Family Ties in the Heart of Costa Rica’s Blue Zone

We wrapped up our time in Costa Rica by spending a few days with a family in Hojancha, the heart of this Blue Zone of the Costa Rica’s Nicoya Peninsula. Here, we met three generations of Blue Zone residents and, by staying on their family farm, we were able to see both how life was and now is for this very friendly and extremely welcoming Costa Rican family.

And as with our previous experience of “staying local”, on the coffee plantation in Monteverde, we were able to experience life and be welcomed into an environment which is completely different from the tourist spots most often visited by foreigners. Prior to arriving in Hojancha, we spent a few days in Nosara, a famous surf/yoga spot on the Pacific coast. We stayed with a friend in a lovely house near the sea, surrounded by beautiful birds and howler monkeys, but it was very clear that we were foreigner visitors staying with foreign visitors, quite a contrast to living local.

In Hojancha (pronounced Ohancha in Spanish), we lived in a recently built one-room casita which sits just between the cow barn and original family home. The original house was built by Alfonso, the family patriarch, some 70 years ago, just before he and his wife Carmen married. They raised 5 children in this small house and even though now it’s not exactly in the best of shape, it holds so many memories for the family that they have no intention of tearing it down. They built a more modern (and slightly larger) house right next door to the old one about eight years ago.

This old house, to me, was a symbol of family ties in this Blue Zone. In Monteverde, we saw how Hermida and her 15 siblings take care of their parents, and in Hojancha we noted that, out of Carmen and Alfonso’s five adult children, two have taken on the responsibilities of living (and working) on the family farm.

One morning, William, the son who manages the livestock, was saddling up his horse, used to round up the cattle, and he casually asked me, “want to ride my horse?”. Why not?

The next day it was time to milk some cows, a first-time experience for me, in spite of our 2-week work-stay on a dairy farm in Okinawa earlier this year where the main duty was dealing with what came out the cows’ back side.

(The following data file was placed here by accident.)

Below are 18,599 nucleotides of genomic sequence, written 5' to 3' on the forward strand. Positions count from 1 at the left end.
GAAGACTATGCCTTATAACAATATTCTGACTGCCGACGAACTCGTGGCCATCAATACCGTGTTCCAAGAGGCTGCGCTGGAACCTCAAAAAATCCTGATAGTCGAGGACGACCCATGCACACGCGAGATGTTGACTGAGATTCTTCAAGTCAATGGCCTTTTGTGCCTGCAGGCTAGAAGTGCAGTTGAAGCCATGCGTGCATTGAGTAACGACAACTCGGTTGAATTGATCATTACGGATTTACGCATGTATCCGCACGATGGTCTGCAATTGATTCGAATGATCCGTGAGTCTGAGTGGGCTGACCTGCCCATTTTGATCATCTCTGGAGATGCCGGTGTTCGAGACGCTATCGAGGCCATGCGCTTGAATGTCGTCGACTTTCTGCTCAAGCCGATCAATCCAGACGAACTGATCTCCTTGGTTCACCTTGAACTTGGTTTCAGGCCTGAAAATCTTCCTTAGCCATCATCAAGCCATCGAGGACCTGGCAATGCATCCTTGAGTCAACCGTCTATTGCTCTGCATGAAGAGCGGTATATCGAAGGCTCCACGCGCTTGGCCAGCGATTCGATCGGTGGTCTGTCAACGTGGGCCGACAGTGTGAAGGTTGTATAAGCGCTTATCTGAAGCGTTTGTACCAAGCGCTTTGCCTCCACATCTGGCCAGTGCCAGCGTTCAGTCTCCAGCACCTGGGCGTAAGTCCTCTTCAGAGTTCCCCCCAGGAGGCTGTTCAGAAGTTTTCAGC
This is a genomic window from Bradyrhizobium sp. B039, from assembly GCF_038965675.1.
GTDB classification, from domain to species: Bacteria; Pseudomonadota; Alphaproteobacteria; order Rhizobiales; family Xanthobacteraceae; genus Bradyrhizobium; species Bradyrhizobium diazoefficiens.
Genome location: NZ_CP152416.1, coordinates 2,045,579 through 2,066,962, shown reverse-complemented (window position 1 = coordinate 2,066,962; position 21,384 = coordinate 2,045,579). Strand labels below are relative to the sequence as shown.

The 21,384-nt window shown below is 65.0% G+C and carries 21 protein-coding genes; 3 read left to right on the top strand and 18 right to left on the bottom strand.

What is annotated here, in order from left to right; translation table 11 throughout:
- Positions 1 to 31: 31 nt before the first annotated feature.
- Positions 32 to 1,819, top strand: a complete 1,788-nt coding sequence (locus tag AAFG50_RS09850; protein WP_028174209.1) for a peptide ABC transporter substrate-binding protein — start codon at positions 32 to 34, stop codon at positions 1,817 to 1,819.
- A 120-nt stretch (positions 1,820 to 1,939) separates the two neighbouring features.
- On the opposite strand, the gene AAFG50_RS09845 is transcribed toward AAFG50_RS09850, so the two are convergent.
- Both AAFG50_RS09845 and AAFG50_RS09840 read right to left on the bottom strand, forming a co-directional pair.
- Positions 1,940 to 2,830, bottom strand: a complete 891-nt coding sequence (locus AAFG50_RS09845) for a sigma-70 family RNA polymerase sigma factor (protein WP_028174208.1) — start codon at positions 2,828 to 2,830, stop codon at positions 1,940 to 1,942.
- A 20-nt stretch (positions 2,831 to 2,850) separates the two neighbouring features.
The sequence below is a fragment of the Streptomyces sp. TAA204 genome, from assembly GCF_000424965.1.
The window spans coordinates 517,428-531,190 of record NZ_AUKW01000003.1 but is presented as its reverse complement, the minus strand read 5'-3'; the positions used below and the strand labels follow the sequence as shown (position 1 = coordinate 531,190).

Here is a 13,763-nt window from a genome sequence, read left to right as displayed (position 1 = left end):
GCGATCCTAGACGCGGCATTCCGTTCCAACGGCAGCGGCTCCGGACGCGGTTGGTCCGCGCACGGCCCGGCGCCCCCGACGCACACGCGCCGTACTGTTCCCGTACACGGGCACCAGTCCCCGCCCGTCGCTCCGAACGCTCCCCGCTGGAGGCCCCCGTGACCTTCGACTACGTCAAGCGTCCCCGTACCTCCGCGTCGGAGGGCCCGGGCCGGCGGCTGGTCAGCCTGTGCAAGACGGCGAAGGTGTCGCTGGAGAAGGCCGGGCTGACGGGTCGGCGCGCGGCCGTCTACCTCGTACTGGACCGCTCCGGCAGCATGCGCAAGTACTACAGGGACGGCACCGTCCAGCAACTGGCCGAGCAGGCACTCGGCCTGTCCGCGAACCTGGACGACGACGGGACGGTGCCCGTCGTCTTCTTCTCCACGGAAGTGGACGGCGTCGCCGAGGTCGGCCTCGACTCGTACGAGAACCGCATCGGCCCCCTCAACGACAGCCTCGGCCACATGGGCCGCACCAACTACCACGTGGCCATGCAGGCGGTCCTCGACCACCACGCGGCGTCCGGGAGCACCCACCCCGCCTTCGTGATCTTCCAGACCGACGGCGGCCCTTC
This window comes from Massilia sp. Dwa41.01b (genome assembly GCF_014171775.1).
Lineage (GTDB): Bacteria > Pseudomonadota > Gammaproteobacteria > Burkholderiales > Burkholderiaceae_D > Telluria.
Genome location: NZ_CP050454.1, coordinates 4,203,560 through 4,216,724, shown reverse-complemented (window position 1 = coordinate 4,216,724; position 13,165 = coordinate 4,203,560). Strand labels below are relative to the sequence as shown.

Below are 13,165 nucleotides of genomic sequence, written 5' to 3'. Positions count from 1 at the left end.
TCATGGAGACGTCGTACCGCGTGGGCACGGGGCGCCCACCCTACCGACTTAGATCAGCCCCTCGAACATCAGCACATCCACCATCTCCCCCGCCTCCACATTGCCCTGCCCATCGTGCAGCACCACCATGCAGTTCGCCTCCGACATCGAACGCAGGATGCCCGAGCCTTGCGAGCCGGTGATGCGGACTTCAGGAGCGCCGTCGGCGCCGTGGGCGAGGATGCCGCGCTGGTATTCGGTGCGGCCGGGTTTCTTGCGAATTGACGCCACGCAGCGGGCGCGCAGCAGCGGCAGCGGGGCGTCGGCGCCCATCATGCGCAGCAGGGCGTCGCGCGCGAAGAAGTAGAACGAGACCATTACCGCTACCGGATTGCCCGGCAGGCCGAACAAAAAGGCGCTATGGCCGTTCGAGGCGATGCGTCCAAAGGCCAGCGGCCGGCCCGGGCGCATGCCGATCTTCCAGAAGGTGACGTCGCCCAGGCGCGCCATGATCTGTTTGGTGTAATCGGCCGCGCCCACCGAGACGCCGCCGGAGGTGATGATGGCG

William told us how special it was for him and his siblings growing up together in their small house. With the parents and five children all living together in a small 2-bedroom house, everyone was very close, literally and figuratively. It was sweet to hear him reminisce about bedtimes in the old house and how all the children would be speaking out loud back and forth to each other in the dark. Carmen’s recollections of those days were more about work, work, work. She said the only time they ever left the farm was once on Sunday to go to church. Otherwise it was work from morning to evening.

William and Carmen share memories in the back kitchen of the old house.

These were bonding times for sure, and this was evident to us when the family got together for a weekend barbeque to feast on chicharrones (fried pork belly/rind, a very typical Costa Rican dish).

In the US, and other wealthy nations, families with enough money (or credit) tend to build big houses. In my experience, this can make it harder to stay connected as a family unit. Each person is able to do his or her “own thing” and, in effect, gets lost in the big space. Giving each child his or her own room is considered proper and almost a birthright for many children growing up in the wealthy, modern world. But being intentional about building a smaller house, especially when children are young, could set a good foundation for strong family ties.

Beyond what we saw in the family of our own hosts, we saw lots of evidence in the Hojancha area of families spending time together in face-to-face communication. The mecedora (a rocking chair) is a typical feature in Costa Rican homes, with multiple mecedoras almost always situated on the front porches of homes. And they are not just for decoration! We noticed many families, including our own hosts, sitting on their porches chatting the evenings away. Yes, actually speaking face to face – not looking at iPhone screens!

Strong family bonds were on display for us in Hojancha, our last stop on this segment of our Blue Zone inspired journey. We next will spend a couple of weeks working on building our own family ties in Texas before heading to Asia for the remainder of 2018. We will start 2019 in Loma Linda, California, America’s Blue Zone, and look forward to further learning as we complete our longevity tour next year.

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